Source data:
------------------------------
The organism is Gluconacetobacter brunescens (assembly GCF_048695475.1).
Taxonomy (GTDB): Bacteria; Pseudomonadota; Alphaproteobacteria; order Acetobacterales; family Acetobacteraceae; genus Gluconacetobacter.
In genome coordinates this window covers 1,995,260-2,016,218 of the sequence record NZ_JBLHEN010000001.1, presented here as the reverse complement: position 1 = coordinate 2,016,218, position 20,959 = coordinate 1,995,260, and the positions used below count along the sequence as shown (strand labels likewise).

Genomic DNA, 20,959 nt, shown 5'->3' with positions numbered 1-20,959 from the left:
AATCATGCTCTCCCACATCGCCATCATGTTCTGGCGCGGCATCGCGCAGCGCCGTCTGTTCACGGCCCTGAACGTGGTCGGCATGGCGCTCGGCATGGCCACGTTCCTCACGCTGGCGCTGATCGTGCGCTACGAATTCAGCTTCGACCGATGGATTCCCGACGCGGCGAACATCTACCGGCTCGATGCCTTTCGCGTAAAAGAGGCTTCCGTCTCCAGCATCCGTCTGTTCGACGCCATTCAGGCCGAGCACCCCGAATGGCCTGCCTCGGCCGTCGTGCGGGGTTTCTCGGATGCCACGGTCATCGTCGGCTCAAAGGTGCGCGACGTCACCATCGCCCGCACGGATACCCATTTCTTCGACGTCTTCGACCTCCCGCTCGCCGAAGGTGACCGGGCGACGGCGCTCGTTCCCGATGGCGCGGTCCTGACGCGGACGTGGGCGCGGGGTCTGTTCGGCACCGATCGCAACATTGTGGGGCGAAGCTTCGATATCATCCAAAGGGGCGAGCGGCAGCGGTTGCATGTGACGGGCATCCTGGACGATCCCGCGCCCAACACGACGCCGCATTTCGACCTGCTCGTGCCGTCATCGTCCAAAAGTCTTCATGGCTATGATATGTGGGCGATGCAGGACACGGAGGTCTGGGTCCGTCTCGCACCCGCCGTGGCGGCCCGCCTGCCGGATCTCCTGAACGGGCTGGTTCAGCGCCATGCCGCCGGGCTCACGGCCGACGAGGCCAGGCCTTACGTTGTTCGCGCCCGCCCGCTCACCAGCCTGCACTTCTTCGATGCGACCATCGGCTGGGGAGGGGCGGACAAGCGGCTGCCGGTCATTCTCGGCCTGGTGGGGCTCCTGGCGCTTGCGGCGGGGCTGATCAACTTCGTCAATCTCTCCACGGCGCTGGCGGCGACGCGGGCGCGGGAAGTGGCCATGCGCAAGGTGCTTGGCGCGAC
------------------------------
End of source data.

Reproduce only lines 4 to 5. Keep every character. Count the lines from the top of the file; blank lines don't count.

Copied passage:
Genomic DNA, 20,959 nt, shown 5'->3' with positions numbered 1-20,959 from the left:
AATCATGCTCTCCCACATCGCCATCATGTTCTGGCGCGGCATCGCGCAGCGCCGTCTGTTCACGGCCCTGAACGTGGTCGGCATGGCGCTCGGCATGGCCACGTTCCTCACGCTGGCGCTGATCGTGCGCTACGAATTCAGCTTCGACCGATGGATTCCCGACGCGGCGAACATCTACCGGCTCGATGCCTTTCGCGTAAAAGAGGCTTCCGTCTCCAGCATCCGTCTGTTCGACGCCATTCAGGCCGAGCACCCCGAATGGCCTGCCTCGGCCGTCGTGCGGGGTTTCTCGGATGCCACGGTCATCGTCGGCTCAAAGGTGCGCGACGTCACCATCGCCCGCACGGATACCCATTTCTTCGACGTCTTCGACCTCCCGCTCGCCGAAGGTGACCGGGCGACGGCGCTCGTTCCCGATGGCGCGGTCCTGACGCGGACGTGGGCGCGGGGTCTGTTCGGCACCGATCGCAACATTGTGGGGCGAAGCTTCGATATCATCCAAAGGGGCGAGCGGCAGCGGTTGCATGTGACGGGCATCCTGGACGATCCCGCGCCCAACACGACGCCGCATTTCGACCTGCTCGTGCCGTCATCGTCCAAAAGTCTTCATGGCTATGATATGTGGGCGATGCAGGACACGGAGGTCTGGGTCCGTCTCGCACCCGCCGTGGCGGCCCGCCTGCCGGATCTCCTGAACGGGCTGGTTCAGCGCCATGCCGCCGGGCTCACGGCCGACGAGGCCAGGCCTTACGTTGTTCGCGCCCGCCCGCTCACCAGCCTGCACTTCTTCGATGCGACCATCGGCTGGGGAGGGGCGGACAAGCGGCTGCCGGTCATTCTCGGCCTGGTGGGGCTCCTGGCGCTTGCGGCGGGGCTGATCAACTTCGTCAATCTCTCCACGGCGCTGGCGGCGACGCGGGCGCGGGAAGTGGCCATGCGCAAGGTGCTTGGCGCGAC